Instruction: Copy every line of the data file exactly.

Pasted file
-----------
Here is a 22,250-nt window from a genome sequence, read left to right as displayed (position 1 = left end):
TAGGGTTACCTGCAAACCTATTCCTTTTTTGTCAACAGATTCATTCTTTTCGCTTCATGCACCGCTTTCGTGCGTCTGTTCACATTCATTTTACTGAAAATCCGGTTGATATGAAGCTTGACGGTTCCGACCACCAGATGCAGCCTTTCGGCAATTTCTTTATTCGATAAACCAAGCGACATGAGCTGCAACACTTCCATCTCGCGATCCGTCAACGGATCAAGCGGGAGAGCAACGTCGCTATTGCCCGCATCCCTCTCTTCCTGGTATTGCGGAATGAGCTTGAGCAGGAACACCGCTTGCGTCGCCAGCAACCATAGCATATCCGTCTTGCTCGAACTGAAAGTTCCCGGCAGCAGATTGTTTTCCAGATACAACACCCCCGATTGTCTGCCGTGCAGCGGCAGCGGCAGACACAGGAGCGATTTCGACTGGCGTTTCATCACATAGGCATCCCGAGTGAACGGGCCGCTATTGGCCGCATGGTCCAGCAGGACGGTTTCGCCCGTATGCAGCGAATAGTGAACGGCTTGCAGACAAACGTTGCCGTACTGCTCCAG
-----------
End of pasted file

Here is a 22,250-nt window from a genome sequence, read left to right as displayed (position 1 = left end):
TAGGGTTACCTGCAAACCTATTCCTTTTTTGTCAACAGATTCATTCTTTTCGCTTCATGCACCGCTTTCGTGCGTCTGTTCACATTCATTTTACTGAAAATCCGGTTGATATGAAGCTTGACGGTTCCGACCACCAGATGCAGCCTTTCGGCAATTTCTTTATTCGATAAACCAAGCGACATGAGCTGCAACACTTCCATCTCGCGATCCGTCAACGGATCAAGCGGGAGAGCAACGTCGCTATTGCCCGCATCCCTCTCTTCCTGGTATTGCGGAATGAGCTTGAGCAGGAACACCGCTTGCGTCGCCAGCAACCATAGCATATCCGTCTTGCTCGAACTGAAAGTTCCCGGCAGCAGATTGTTTTCCAGATACAACACCCCCGATTGTCTGCCGTGCAGCGGCAGCGGCAGACACAGGAGCGATTTCGACTGGCGTTTCATCACATAGGCATCCCGAGTGAACGGGCCGCTATTGGCCGCATGGTCCAGCAGGACGGTTTCGCCCGTATGCAGCGAATAGTGAACGGCTTGCAGACAAACGTTGCCGTACTGCTCCAG